Life is a Mystery

24 June 2012 . Comments Off

Tweets of the Week

17 June 2012 . Comments Off

Tweets of the Week

15 June 2012 . Comments Off

It’s a mystery

Tonight will be opening night for Nate in his school production of Hairspray. He is playing Edna, mom of the heroine Tracy. Last night we say their first run-through as the cast and crew put the show on for families. It was wonderful.

I thought it was pretty gutsy of Nate to take on this role. He’s never been in a play before, he does not even like to sing in church, and he has to appear on stage night after night in a dress and curlers. And yet, on top of all the other things he does at his school, he took on this challenge. I couldn’t be more proud and impressed! That smudge in the spotlight of the picture below is Nate as Edna in the opening scene last night.

Over the past few days I’ve been arriving early and remembering why I love theater. The chaos reminded me of nothing more than this exchange in Shakespeare In Love:

Philip Henslowe
Mr. Fennyman, allow me to explain about the theatre business. The natural condition is one of insurmountable obstacles on the road to imminent disaster.

Hugh Fennyman
So what do we do?

Henslowe
Nothing. Strangely enough, it all turns out well.

Fennyman
How?

Henslowe
I don’t know. It’s a mystery.

It is, indeed, a mystery. But the kids of Crosswinds are sure pulling off the miracle of theater tonight. If you are in town, join us for opening night or for one of the other performances over the next two weeks.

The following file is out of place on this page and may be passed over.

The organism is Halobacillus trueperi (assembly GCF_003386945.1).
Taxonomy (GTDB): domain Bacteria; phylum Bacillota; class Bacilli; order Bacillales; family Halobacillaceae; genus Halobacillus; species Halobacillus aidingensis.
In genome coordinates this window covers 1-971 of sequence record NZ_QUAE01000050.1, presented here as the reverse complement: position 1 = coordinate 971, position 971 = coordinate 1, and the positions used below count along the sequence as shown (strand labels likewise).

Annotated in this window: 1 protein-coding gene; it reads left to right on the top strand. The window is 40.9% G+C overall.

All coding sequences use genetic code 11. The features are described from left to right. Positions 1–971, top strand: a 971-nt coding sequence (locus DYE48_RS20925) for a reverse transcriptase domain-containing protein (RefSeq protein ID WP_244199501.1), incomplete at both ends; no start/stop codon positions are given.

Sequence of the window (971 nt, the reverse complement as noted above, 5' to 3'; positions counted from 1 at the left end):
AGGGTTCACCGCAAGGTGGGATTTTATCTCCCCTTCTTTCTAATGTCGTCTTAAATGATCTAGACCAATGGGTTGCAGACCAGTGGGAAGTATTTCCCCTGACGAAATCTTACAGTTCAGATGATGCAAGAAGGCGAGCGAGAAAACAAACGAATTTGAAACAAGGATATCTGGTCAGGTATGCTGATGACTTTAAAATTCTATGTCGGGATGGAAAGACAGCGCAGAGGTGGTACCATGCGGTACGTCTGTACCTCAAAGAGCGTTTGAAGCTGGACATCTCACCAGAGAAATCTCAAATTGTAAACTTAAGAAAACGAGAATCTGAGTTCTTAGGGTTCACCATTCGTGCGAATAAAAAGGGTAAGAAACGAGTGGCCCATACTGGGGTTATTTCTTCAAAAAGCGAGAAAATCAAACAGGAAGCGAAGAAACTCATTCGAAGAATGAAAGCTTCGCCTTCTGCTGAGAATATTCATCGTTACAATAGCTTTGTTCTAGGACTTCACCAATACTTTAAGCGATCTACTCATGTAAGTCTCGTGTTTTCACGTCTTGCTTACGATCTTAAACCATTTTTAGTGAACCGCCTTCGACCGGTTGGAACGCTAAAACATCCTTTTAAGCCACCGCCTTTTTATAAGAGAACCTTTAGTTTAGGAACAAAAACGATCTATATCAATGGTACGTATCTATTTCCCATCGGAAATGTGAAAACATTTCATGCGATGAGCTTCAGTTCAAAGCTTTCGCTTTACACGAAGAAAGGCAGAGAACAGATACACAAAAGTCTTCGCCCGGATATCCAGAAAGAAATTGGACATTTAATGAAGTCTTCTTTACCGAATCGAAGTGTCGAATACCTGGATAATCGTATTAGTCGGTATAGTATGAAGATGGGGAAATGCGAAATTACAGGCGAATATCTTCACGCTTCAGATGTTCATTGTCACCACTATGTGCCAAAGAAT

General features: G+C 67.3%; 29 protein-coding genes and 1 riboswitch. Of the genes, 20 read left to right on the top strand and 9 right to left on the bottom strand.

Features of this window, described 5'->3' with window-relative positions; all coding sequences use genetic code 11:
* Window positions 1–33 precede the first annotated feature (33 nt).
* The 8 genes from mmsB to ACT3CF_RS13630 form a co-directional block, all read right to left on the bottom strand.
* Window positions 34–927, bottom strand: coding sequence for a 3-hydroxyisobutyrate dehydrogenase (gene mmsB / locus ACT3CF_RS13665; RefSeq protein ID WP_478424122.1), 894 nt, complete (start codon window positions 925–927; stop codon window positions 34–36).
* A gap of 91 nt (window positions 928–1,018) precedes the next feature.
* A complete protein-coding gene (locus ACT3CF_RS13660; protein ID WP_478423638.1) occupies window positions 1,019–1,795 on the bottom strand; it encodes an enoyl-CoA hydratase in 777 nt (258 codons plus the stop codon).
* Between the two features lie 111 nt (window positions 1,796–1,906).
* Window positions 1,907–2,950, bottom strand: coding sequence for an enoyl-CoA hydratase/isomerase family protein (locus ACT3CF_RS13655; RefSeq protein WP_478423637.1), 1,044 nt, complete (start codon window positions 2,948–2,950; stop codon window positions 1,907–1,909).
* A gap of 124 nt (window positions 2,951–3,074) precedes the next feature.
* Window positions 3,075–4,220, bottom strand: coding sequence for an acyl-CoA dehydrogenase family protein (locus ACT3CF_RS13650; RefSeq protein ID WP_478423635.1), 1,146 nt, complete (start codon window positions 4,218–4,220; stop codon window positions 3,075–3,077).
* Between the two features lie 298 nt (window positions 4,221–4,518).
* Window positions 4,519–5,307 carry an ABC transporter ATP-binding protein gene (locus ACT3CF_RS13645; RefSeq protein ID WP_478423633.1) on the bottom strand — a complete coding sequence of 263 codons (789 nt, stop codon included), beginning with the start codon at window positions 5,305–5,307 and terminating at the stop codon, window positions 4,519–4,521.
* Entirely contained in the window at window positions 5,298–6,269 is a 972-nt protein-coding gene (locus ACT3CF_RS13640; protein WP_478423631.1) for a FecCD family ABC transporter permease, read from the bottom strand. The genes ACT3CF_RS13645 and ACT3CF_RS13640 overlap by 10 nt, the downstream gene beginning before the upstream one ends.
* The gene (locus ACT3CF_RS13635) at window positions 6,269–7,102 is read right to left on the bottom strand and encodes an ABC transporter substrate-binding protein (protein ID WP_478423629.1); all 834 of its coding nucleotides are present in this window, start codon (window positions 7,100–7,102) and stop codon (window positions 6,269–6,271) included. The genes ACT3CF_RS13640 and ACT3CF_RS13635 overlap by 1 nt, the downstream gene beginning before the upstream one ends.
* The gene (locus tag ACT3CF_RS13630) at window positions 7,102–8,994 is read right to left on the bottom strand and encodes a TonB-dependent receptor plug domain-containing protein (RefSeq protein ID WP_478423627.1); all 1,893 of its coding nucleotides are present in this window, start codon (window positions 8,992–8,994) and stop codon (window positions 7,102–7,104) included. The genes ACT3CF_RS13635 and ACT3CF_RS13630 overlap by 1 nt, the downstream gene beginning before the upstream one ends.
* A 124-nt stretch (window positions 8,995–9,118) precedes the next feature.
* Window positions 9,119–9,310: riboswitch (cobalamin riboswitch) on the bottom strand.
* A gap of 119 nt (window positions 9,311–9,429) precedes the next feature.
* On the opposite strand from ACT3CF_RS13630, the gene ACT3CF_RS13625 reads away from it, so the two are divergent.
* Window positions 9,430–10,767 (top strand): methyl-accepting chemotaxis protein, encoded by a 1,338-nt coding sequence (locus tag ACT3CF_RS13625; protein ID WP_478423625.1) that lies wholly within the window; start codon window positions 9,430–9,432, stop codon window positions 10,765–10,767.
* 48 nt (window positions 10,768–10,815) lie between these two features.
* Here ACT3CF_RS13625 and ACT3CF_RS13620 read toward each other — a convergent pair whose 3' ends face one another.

Hairspray
Crosswinds Arts & Science School
600 Weir Drive, Woodbury, MN 55125

Friday, 6/15, 7:30pm
Saturday, 6/16, 7:30pm
Sunday, 6/17, 2pm
Thursday, 6/21, 7:30pm
Friday, 6/22, 7:30pm
Saturday, 6/23, 7:30pm
Sunday, 6/24, 2pm

Tickets are $7 for adults, $5 for students.

Hairspray at Crosswinds

11 June 2012 . Comments Off

Passwords

I have a long history with passwords, but the latest LinkedIn compromise brings passwords to mind again and I’d like to share some thoughts on a simple method for creating complex, unique, memorable passwords that are hard for the bad guys to crack.

As this Gibson Research calculator makes clear, length and complexity add a lot of security to a password. But how can you get length and complexity and still remember your passwords, especially when it is essential that you give every site a different password? The best answer I’ve come up with is similar to the answer at Gibson: padding. But my padding is a bit more complex than theirs.

I devise a prefix and suffix that is complex but easy to remember. For example, the prefix “PW:” and suffix “;don3“. These provide the complexity and some length. They have upper and lower case letters, some punctuation, and a number. You should not use these (these are not even the ones I use), but come up with your own along similar lines.

Then for every site I come up with a simple but unique middle. So my Amazon password might become “PW:books;don3” where my Apple password might be “PW:steve;don3“.

The result is a unique password for every site with the length and complexity to fend off easy attacks. Some horrible sites force me to change my password every few months, for those I just add an number I increment, like “PW:silly2;done3“.

Unfortunately, some vendors insist on coming up with rules of their own and I inevitably have a few sites that rule out my method for no good reason (one awful example: a bank that limited passwords to eight characters!). This is why I also use a piece of password “vault” software to keep track of passwords. My preferred vault is 1Password, which exists for Macs, Windows, iOS, and Android devices.

Have fun out there, and use a long, complex, memorable, and unique password at every site you value!

10 June 2012 . Comments Off

Tweets of the Week

3 June 2012 . Comments Off

Tweets of the Week

Eric Celeste / Saint Paul, Minnesota / 651.323.2009 / efc@clst.org